Reconciling the European?

Courtesy of Benetton

Reconciling the European? Globalization and the National Basketball Association

(submitted by sean smith to the 2009 contesting "europe" conference at york university)

The contemporary era of globalization in the world of professional basketball was catalyzed in the late 1980s and early 1990s by two primary events. The first consisted of a perfect storm of sport-media-sponsor synergy in which the U.S.-based National Basketball Association (NBA), athletic footwear giant Nike, the National Broadcasting Corporation (NBC), and Michael Jordan of the Chicago Bulls assembled to form one of the initial success stories of post-Fordist production and consumption. The second was the decision of the International Olympic Committee (IOC) to admit professional athletes for the first time at the 1992 Summer Olympic Games in Barcelona. The U.S. Olympic Men's Basketball team, led by Jordan and the celebrity spectacle that accompanied him and his teammates, proceeded to demolish all competition it faced in claiming the gold medal.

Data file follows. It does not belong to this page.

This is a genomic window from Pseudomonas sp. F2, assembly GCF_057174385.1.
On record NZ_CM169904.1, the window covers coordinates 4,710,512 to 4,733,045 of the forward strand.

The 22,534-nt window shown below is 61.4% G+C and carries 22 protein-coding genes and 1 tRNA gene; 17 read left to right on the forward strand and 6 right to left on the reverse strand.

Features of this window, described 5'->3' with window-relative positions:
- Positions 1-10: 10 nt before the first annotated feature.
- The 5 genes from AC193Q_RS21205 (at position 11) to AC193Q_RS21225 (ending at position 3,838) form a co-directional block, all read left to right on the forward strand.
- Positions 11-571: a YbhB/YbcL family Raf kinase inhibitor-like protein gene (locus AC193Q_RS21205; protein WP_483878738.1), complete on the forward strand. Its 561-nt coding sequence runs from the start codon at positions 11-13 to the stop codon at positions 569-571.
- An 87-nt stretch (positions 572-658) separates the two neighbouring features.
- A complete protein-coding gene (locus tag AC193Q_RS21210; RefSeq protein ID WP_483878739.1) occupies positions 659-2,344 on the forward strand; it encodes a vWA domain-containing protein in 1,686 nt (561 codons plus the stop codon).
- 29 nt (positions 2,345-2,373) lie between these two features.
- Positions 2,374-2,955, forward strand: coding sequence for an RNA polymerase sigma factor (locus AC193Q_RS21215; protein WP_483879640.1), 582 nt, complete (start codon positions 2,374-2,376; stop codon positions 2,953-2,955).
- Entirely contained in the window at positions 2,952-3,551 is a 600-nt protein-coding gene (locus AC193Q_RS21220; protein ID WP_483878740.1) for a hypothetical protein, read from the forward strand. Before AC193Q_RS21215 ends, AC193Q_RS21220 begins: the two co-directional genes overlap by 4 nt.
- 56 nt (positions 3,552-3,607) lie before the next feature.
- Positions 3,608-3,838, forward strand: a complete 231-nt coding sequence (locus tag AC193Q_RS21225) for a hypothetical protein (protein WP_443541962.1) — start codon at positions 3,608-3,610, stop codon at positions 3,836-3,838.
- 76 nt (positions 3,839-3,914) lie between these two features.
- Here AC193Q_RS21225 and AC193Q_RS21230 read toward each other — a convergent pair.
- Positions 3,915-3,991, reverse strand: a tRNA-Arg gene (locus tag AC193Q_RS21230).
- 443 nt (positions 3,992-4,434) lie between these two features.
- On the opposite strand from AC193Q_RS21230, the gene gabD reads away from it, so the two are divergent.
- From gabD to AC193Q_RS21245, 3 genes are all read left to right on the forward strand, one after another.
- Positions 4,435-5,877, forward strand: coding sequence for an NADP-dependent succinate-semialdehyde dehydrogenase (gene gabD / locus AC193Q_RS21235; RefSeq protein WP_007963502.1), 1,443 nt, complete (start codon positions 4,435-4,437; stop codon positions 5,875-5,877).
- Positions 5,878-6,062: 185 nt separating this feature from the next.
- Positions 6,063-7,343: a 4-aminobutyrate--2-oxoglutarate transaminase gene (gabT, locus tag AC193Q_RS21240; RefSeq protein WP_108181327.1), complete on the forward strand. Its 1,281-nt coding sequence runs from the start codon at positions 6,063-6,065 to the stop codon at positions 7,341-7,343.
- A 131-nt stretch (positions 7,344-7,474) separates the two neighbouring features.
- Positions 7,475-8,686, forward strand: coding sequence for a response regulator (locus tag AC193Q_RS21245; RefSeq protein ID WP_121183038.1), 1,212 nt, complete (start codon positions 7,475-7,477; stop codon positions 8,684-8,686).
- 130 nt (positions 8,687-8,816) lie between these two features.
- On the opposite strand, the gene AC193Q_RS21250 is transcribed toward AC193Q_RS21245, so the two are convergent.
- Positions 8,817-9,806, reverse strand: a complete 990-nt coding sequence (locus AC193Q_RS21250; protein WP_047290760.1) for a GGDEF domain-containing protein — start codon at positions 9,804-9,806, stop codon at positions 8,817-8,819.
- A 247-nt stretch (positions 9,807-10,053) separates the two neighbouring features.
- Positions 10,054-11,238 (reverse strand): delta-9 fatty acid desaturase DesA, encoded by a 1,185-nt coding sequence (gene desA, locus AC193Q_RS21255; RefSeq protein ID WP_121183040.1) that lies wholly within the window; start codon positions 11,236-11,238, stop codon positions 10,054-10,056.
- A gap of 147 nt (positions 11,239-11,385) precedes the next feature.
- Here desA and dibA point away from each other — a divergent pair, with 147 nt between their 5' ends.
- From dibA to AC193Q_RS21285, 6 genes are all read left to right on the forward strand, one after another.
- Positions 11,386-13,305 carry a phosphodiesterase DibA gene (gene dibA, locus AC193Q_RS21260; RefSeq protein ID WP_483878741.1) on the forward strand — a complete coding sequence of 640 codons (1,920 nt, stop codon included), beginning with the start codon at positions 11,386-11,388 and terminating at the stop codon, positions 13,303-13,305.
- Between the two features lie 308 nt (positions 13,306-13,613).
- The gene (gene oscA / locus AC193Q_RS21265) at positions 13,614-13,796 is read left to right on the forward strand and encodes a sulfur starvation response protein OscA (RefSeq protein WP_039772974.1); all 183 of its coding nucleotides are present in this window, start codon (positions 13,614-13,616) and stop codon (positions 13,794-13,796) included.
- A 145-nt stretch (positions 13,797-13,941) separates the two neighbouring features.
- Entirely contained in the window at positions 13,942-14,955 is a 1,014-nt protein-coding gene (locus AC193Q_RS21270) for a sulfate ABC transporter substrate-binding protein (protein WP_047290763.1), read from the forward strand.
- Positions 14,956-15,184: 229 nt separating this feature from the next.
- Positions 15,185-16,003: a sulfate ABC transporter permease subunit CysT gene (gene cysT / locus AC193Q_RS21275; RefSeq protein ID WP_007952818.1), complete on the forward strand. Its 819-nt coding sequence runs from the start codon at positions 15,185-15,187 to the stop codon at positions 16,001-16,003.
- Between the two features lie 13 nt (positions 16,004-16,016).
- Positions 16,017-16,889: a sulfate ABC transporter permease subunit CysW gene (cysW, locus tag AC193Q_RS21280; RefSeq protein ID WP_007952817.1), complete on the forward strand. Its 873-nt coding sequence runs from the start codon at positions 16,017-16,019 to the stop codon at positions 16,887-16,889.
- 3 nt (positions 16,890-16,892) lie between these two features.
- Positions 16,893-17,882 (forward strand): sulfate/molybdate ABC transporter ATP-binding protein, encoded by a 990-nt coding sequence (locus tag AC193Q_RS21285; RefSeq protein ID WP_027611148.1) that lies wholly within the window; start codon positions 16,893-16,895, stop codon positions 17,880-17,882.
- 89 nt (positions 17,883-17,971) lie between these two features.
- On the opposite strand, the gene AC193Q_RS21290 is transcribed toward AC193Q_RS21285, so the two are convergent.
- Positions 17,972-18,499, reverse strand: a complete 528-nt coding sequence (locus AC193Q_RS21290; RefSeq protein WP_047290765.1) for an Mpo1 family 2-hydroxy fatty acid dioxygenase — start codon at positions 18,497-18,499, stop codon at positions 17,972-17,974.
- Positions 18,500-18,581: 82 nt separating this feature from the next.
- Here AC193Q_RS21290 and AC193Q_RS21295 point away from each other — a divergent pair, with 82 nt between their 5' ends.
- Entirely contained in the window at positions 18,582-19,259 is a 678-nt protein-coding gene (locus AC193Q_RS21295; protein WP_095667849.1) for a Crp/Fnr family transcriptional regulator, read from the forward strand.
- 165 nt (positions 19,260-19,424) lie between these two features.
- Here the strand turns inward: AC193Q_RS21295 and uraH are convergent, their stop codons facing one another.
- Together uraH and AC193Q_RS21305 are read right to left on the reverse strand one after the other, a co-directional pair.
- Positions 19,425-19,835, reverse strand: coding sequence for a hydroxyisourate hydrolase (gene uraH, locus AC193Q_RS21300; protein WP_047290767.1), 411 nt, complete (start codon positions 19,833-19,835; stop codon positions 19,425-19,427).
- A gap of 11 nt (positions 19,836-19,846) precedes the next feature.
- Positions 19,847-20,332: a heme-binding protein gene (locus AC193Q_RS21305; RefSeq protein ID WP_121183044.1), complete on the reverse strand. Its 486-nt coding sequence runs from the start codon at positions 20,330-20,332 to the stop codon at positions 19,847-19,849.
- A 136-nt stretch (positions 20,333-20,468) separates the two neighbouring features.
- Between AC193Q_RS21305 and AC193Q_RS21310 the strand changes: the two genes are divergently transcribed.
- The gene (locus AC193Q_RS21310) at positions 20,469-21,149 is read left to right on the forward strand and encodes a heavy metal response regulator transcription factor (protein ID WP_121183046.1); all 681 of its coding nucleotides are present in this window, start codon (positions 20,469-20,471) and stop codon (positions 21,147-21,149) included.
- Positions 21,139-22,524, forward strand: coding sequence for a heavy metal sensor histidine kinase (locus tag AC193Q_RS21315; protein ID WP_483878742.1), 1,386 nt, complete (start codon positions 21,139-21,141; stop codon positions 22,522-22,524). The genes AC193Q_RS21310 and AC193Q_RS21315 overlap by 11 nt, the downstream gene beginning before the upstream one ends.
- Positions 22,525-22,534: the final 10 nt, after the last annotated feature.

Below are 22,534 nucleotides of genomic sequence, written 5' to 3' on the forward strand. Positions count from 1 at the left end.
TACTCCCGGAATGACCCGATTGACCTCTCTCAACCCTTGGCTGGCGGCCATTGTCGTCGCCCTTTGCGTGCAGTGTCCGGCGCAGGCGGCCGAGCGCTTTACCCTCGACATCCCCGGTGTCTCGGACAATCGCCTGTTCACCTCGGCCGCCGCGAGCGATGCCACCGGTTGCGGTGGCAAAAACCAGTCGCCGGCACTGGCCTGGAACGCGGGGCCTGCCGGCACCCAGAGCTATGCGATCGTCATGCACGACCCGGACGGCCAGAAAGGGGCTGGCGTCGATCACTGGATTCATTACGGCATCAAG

The young media audiences from around the world that consumed the spectacle of 1992 Olympic basketball have become part of an increasingly cosmopolitan player base in the NBA. This paper examines the case of the NBA and basketball talent migration from three perspectives: under the rubric of a homogenized (and tacitly "non-American") European identity that has been variously applied to athletes from different European countries, South America and even China; in the positive sense of Europe as a potential source of untapped athletic labour talent; and in exploring the seeds of a counter-migration that suggests a challenge to the hegemony of the traditional power structures in North American professional basketball.

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